On Zion: The History of an Idea

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Syracuse University Press, 1997 - History - 165 pages
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On Zion grew out of a series of lectures delivered by Buber in 1944. World War II was still raging. News of extermination of Jews reached the West; the British administration of Palestine refused entry to Jewish refugees. The Palestinian Arabs offered stiff resistance to Zionism. Buber's political orientation called for a binational state and for equality of rights for both Jews and Arabs. But, just as strongly, he insisted on the sacred, ethical mission implied in Zionism. Buber illustrates his strong faith by analyzing the centrality of Zion to biblical and talmudic thought, how it inspired medieval thinkers and mystics, and how it moved modern Jews from Moses Hess to Rav Kook and A.D. Gordon.

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About the author (1997)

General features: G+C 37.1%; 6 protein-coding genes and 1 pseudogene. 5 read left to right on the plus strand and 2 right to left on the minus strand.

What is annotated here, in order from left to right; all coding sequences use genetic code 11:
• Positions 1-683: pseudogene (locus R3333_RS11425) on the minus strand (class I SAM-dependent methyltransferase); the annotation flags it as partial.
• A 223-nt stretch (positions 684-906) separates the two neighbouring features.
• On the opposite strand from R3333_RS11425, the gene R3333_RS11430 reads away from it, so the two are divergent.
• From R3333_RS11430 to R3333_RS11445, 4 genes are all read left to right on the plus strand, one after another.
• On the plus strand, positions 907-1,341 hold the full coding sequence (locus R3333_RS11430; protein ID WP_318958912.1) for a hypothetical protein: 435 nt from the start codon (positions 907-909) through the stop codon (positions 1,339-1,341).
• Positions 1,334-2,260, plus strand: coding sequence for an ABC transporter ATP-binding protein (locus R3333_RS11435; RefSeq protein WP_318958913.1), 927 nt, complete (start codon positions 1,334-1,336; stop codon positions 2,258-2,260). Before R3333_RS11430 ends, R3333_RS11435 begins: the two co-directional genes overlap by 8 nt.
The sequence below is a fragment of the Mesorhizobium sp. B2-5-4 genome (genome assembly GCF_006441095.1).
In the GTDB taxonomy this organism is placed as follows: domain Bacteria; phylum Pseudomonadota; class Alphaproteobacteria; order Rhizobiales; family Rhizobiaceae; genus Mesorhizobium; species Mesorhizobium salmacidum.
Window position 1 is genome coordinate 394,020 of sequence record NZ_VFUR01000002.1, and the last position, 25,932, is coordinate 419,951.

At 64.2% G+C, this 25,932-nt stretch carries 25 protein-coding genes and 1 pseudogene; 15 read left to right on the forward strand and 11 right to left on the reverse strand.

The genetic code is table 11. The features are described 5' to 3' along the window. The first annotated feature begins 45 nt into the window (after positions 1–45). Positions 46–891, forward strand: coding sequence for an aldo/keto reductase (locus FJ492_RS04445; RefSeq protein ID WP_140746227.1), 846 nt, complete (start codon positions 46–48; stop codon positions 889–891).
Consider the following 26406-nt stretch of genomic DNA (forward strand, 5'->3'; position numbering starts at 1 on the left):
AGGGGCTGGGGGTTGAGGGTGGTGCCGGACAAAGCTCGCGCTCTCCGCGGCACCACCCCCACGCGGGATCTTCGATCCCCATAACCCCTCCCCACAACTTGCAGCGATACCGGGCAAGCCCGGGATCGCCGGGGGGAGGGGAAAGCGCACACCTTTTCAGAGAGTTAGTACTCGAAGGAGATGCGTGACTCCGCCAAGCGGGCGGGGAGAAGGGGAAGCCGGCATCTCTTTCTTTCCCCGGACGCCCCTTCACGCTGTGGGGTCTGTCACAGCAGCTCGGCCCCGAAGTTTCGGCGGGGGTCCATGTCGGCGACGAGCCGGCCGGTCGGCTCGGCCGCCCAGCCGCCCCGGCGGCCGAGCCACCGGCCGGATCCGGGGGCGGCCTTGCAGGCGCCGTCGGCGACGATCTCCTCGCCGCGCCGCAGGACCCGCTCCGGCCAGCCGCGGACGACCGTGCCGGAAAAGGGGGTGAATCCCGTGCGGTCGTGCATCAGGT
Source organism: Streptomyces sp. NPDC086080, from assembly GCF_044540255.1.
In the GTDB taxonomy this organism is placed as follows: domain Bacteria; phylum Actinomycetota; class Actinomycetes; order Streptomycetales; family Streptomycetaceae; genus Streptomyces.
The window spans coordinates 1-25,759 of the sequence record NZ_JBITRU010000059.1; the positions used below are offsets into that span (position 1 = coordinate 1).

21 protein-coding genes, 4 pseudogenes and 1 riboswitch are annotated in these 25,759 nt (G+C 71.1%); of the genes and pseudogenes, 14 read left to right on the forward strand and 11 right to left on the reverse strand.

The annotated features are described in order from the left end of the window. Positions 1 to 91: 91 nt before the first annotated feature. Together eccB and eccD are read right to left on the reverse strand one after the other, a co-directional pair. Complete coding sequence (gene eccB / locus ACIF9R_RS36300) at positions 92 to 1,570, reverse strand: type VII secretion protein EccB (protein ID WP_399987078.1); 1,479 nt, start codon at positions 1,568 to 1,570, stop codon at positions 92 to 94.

Martin Buber was born in Vienna, the son of Solomon Buber, a scholar of Midrashic and medieval literature. Martin Buber studied at the universities of Vienna, Leipzig, Zurich, and Berlin, under Wilhelm Dilthey and Georg Simmel. As a young student, he joined the Zionist movement, advocating the renewal of Jewish culture as opposed to Theodor Herzl's political Zionism. At age 26 he became interested in Hasidic thought and translated the tales of Nahman of Bratslav. Hasidism had a profound impact on Buber's thought. He credited it as being the inspiration for his theories of spirituality, community, and dialogue. Buber is responsible for bringing Hasidism to the attention of young German intellectuals who previously had scorned it as the product of ignorant eastern European Jewish peasants. Buber also wrote about utopian socialism, education, Zionism, and respect for the Palestinian Arabs, and, with Franz Rosenzweig, he translated the Bible. He was appointed to a professorship at the University of Frankfurt in 1925, but, when the Nazis came to power, he received an appointment at the Hebrew University of Jerusalem. Buber died in 1965.

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